Kitex Garments Limited

(MHS) #878

Latest Motilal Oswal report:

Refer page 4 for clarification on cash in dollars:

“The management clarified that amount lying in dollar need not be converted into rupee as per FEMA rule if it is already hedged. Kitex has already hedged it cash lying in dollar denominations”.

Can some one with Banking back ground and connections cross check, verify/confirm the above please:

(Amit Mantri) #879

As long as there is a hedge in place, conversion into INR is not required. RBI circular ( states that referring to “forward commitments”.

Sabu’s comment that all $s were hedged was a big surprise and left me completely confused. Reasons -

  1. Over the last several quarters, Sabu has said the reason for him to not convert into INR was because he thought the INR will depreciate a lot and he wanted to time the exchange rate. He had even taken credit for his foresight when INR did depreciate. Several members on this forum had raised concerns with this currency speculation by Sabu. However, now it seems Sabu did not indulge in currency speculation as $s were hedged because that’s the only way available that does not force him to convert the $s. If $s are hedged, he cannot benefit from currency speculation. So why has he been saying so for several quarters now? Clearly, he cannot have indulged in currency speculation as well as hedged his $s at the same time. Schrodinger’s $s?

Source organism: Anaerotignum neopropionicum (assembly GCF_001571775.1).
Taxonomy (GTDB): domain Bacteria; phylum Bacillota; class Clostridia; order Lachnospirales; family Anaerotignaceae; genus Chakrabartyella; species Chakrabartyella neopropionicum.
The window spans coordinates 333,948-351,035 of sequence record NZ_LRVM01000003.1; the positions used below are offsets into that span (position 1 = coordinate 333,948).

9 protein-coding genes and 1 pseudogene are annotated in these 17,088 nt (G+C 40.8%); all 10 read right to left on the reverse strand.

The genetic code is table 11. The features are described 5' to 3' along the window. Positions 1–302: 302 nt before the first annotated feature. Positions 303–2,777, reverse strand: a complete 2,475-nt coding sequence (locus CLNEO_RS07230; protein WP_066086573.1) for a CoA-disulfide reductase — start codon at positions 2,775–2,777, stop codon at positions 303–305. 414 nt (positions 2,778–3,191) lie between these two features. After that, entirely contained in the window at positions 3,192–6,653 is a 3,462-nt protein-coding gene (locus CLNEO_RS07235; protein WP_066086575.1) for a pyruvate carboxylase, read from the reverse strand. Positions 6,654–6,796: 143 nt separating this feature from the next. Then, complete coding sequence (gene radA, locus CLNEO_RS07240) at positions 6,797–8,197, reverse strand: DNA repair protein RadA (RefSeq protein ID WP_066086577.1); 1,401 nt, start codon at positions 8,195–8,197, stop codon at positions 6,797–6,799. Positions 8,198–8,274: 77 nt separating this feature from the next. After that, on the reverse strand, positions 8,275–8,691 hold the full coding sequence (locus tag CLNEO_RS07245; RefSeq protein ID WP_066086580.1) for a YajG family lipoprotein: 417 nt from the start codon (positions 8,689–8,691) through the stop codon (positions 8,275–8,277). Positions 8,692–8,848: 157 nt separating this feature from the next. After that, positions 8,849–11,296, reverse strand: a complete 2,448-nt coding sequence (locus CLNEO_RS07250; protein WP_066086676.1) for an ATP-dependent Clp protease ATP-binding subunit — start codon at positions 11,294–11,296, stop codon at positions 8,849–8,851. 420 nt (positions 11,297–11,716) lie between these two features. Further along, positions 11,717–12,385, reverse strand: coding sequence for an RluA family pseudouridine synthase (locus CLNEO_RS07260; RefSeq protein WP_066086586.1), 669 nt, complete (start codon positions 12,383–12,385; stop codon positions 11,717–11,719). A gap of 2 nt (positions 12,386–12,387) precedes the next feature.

2. In the Q4 concall, Sabu had said their were forward contracts for $18 mn out of $40 mn in cash. So doesn’t look like Kitex has always completely hedged its $s. You can find reference to it in Motilal Oswal’s Q4 report - So while now he doesnt have to convert because of hedge, earlier he did have to. How did he earlier manage to not convert without complete hedges in place?
  3. If you are hedging your $s with forward contracts it is clearly inferior to converting and investing in FD. Hedge premiums on forward contracts don’t exceed 6% while FD is 7.9%. Forward contracts is therefore almost never used for hedging cash but for hedging outstanding receivables or payables which are not in cash. Motilal Oswal in Q3 report ( says - “Company considers it more beneficial to hold cash in foreign currency given the currency environment, which it believes gives higher gains through foreign exchange and hedging than pure interest if invested in India.”. Unless you are indulging in currency speculation, it is not possible to generate higher returns by having hedged $s vs pure interest in India. This is a fact and not an assumption.